Opinion: Expand local immigration enforcement efforts, funding



In 2000, illegal alien Gonzalo Harrell-Gonzalez had multiple contacts with various local law enforcement agencies for traffic violations but was allowed to go on his way each time. On Father’s Day weekend that year, Billy Inman’s Woodstock family was permanently separated when Harrell-Gonzalez’s speeding car crashed into the rear of Inman’s vehicle stopped at a red light. Sixteen year-old Dustin died instantly. His mom Kathy suffered permanent and severe brain injury that put her in a wheelchair for the rest of her life.

Because they were both in comas after the horrific crash, Billy and Kathy Inman were unable to attend their only child’s funeral. This innocent and loving American family was permanently separated because an illegal alien was allowed into the U.S. and illegally given a job - and because local law enforcement did not detect or report his illegal immigration status to federal authorities.

Literally thousands of American families have suffered separations at the hands of illegal aliens.

The organized effort to end the 287(g) program — which allows local law enforcement officers to use federal databases to determine and report the immigration status of all foreign inmates who are booked into participating jails — would have us believe that the process somehow endangers public safety. The facts tell a very different story.

In a 26-day run-up to the Gwinnett County jail fully implementing the federal 287(g) program in 2010, 489 of the 914 inmates identified as illegal aliens had previous arrests. Some had been arrested and booked numerous times in the Gwinnett jail alone.

Of the 914 illegal aliens who were captured in Gwinnett for violations of Georgia law, charges included but were not limited to:

  • Murder (13)
  • Felony drug offense (154)
  • Rape (15)
  • Theft of motor vehicle (7)
  • Child molestation (23)
  • DUI (48)
  • Aggravated assault (38)
  • Felony probation violation (42)
  • Armed robbery (28)
  • Hit and run (6)
  • Kidnapping (11)
  • Homicide by vehicle (1)
  • Family violence battery (12)
  • Other felony offenses (45)
  • Burglary (17)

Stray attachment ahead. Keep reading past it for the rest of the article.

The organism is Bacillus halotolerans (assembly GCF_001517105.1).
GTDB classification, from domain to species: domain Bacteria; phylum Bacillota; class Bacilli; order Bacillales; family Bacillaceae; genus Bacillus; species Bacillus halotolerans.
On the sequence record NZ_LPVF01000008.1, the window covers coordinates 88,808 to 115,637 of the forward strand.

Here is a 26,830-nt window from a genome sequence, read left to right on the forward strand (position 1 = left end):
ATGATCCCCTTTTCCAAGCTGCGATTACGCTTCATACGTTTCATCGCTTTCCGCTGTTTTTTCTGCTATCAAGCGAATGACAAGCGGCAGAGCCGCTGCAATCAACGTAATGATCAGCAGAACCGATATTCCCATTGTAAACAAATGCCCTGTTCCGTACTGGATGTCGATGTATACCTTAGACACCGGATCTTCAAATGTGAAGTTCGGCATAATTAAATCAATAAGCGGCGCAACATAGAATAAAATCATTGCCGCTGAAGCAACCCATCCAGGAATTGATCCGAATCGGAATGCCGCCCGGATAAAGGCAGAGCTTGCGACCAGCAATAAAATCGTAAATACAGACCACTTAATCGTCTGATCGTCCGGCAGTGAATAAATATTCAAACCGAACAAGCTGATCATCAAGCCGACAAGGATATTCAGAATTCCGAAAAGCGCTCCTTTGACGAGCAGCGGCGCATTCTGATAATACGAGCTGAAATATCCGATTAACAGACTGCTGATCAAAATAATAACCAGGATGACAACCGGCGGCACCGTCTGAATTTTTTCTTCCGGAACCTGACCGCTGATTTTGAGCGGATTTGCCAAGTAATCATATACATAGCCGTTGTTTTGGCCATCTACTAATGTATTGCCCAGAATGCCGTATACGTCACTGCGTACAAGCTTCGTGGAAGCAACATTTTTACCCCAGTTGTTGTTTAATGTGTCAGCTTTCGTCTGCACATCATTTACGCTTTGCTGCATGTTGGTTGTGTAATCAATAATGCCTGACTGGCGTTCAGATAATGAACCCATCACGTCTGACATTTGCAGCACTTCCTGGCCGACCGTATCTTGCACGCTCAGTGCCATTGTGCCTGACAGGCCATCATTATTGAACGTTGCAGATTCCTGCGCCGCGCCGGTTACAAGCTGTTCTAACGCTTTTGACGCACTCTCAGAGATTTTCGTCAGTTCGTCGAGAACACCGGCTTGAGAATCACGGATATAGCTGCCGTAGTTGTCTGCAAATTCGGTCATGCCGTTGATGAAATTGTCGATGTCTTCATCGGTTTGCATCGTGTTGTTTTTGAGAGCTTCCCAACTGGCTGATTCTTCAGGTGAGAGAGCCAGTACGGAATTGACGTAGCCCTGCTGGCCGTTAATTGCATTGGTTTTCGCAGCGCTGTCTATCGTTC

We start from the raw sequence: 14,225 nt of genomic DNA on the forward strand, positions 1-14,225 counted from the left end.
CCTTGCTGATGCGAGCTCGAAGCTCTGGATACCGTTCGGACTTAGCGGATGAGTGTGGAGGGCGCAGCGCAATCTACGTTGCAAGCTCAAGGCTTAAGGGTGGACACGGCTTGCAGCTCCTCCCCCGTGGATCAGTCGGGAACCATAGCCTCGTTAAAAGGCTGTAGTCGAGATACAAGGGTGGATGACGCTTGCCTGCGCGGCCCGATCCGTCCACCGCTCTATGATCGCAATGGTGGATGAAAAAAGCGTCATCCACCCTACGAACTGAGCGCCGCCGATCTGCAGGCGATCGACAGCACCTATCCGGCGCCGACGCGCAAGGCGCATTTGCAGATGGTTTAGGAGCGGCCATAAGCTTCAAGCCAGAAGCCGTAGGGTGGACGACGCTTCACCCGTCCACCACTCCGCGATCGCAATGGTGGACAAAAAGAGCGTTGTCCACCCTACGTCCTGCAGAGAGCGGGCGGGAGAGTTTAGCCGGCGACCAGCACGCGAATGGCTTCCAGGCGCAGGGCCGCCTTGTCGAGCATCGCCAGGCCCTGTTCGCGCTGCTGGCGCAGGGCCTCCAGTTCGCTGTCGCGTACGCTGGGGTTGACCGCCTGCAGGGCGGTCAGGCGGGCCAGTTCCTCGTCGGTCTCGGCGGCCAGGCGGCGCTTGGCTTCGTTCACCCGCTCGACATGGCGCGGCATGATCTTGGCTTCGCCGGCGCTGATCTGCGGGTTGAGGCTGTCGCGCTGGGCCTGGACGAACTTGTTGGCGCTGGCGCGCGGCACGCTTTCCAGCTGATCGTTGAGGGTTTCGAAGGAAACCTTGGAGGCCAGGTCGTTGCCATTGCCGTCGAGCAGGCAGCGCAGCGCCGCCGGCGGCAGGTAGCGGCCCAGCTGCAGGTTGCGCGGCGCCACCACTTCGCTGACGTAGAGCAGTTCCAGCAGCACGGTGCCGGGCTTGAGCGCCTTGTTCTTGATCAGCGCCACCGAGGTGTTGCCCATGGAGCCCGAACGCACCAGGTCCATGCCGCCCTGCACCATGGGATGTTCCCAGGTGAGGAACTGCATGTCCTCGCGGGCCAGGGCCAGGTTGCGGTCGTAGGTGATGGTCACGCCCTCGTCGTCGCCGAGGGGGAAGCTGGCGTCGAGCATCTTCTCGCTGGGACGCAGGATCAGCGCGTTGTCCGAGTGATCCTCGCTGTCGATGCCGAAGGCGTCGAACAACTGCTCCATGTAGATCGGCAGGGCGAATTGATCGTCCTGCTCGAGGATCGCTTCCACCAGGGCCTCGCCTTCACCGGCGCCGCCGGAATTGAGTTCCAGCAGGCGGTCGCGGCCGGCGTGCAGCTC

• Misdemeanor probation violation (55)
  • Felony theft (34)
  • No driver's license (226)

Only the most serious charges are listed for inmates with multiple charges. Source: Gwinnett County Sheriff office.

It helps to follow the debate on illegal immigration if one recognizes that there are essentially two sides to the issue – pro-enforcement and anti-enforcement.

At age 55, Billy Inman recently succumbed to heart failure, but readers who accept that removing any illegal aliens from Georgia somehow makes us all less safe or wastes public resources should ask Kathy Inman which side she favors.

The well-funded anti-enforcement lobby working to end 287(g) has taken a dangerous position that having apprehended an illegal alien for committing a “minor” offense, we should release him back onto American streets and wait to see if he commits a more serious crime before we even consider reporting him to federal immigration agents for possible deportation. In most “sanctuary cities” there is no threshold crime for reporting criminal aliens to the feds.

The enemies of 287(g) resort to offering up a dubious race-baiting argument that too many inmates who are subject to ICE detainers are described as having “dark” or “medium” complexion. It is worth noting that, according to the Migration Policy Institute, “Mexicans and Central Americans are estimated to account for roughly two-thirds (67 percent or 7.6 million) of the unauthorized immigrants in the United States as of 2012-16.”

Created by federal law in 1996, the program serves as a deterrent to crime. Gwinnett’s population has shown a steady increase, but the average daily jail population has decreased from 2,654 in 2010 when the program began to 2,094 today. At the estimated cost of $63.25 per day to house an inmate, this represents a significant savings to taxpayers.

According to the left-leaning Georgia Budget and Policy Institute, Georgia is home to more illegal aliens than Lawful Permanent Residents – commonly known as “green card” holders. The U.S. Department of Homeland Security reports that Georgia ranks number seven in states with its illegal alien population — ahead of Arizona.

The Migration Policy Institute also says Gwinnett County has an estimated 72,000 illegal alien residents - nearly 8% of the county’s population.

“The concept that I should stop a program that deports illegal aliens who have committed crimes in our community defies logic” says Gwinnett County Sheriff Butch Conway.

We agree.

The 287(g) tool is a proven public safety asset and we cannot honor immigrants who obey our immigration laws unless those laws are enforced.

The lifesaving 287(g) program should be protected, expanded and see an increase in Congressional funding.

D.A. King is president of the Marietta-based Dustin Inman Society.